A Georgia court has ordered a trucking company to pay the heirs of a worker $5.4 million. The worker was killed when he was run over by a dump truck.
Mack Pitts was working as a spotter/flag-man for Archer-Western Contractors at the Atlanta International Airport.
On June 14, 2007, he was directing trucks that had lined up to dump their loads of dirt.
Sarah Okoro, a driver for A & G Trucking, positioned her truck to back up without waiting for a signal from Pitts.
Pitts used his flags to give Okoro a stop signal and then turned his attention to another driver. Okoro ignored the signal and began backing up.
Other trucks sounded their horns to let Okoro know that Pitts was behind her truck, but she responded with an obscene hand gesture and continued to back up.
By the time Pitts realized Okoro’s truck was coming toward him, it was too late. The truck struck him, and Pitts died from his injuries.
Pitts’ heirs sued A & G Trucking for negligence.
At trial, testimony established that Okoro violated several safety rules immediately before she struck Pitts, including:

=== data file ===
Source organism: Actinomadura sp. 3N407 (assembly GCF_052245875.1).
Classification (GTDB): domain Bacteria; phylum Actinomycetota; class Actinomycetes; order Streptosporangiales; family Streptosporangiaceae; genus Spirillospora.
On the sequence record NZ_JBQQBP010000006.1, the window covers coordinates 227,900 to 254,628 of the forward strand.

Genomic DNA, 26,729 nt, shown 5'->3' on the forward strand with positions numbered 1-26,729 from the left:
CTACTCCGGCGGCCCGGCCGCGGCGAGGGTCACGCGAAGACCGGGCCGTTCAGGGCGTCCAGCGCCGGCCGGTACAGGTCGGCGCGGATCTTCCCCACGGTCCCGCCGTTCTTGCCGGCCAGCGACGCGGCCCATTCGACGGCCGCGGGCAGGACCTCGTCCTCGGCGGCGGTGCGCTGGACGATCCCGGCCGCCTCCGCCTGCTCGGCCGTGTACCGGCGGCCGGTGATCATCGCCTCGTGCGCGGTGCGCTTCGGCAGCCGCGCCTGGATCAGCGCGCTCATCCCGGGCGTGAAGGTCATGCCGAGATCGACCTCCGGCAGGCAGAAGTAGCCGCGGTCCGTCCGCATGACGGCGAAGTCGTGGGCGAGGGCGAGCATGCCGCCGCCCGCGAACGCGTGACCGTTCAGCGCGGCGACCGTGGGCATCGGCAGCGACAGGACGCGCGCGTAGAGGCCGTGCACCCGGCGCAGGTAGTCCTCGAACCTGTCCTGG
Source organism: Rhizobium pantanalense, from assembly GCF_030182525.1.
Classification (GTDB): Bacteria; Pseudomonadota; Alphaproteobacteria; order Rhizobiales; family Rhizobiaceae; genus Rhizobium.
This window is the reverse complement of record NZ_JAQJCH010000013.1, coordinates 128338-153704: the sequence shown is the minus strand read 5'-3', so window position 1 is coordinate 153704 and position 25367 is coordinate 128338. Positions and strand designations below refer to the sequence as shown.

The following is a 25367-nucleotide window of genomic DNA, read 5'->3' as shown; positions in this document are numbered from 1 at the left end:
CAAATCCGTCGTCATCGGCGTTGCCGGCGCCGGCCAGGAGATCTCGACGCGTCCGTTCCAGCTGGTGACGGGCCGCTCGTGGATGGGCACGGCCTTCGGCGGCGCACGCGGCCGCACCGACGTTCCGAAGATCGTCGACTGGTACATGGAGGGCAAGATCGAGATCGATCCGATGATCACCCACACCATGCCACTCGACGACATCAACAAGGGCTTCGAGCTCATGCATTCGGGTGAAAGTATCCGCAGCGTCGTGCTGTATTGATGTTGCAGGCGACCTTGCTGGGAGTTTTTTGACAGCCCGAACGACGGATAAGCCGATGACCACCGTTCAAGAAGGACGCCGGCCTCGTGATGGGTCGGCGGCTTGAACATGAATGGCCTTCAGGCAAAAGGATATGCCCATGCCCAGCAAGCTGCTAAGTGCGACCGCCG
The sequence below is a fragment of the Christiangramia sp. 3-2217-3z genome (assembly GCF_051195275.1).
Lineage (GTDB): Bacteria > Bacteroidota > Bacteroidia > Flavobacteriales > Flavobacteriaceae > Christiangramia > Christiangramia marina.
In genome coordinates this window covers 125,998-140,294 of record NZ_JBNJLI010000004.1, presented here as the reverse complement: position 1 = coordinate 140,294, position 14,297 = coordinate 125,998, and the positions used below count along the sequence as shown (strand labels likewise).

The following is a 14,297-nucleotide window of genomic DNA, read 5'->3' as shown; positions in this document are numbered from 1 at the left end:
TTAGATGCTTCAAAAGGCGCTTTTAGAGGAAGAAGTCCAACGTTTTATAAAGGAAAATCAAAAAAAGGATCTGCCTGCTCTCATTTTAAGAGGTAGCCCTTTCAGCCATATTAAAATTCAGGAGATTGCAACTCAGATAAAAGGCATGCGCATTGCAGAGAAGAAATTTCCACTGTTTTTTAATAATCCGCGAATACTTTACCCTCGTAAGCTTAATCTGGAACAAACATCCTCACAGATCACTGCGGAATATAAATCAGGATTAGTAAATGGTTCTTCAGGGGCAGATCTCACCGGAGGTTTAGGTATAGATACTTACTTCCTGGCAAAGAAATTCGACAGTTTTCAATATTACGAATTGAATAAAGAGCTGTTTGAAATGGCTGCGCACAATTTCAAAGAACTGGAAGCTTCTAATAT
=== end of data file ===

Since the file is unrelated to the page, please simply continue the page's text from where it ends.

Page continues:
- entering the area before being signaled to do so by a spotter
- failing to remain still after the spotter directed her to stop
- backing up without receiving a signal to do so by the spotter, and
- backing up without locating the spotter.
The trial court awarded Pitts’ heirs $5.4 million. The company appealed.
A & G argued that the trial court shouldn’t have allowed cross-examination of Okoro about her employment application.
Okoro had testified that she had no experience driving dump trucks before being employed by A & G.
However, an employment application entered into evidence stated she had previous experience.
Okoro said the application wasn’t in her handwriting.
The company later admitted that Okoro’s actual application was misplaced and that a manager filled out an application for her during a workers’ compensation audit.
An appeals court said the trial court did nothing wrong by allowing Okoro to be questioned about the application and affirmed the previous verdict. The company has again been ordered to pay $5.4 million.
(A & G Trucking v. Pitts, Court of Appeals of GA, No. A10A1096, 11/5/10.)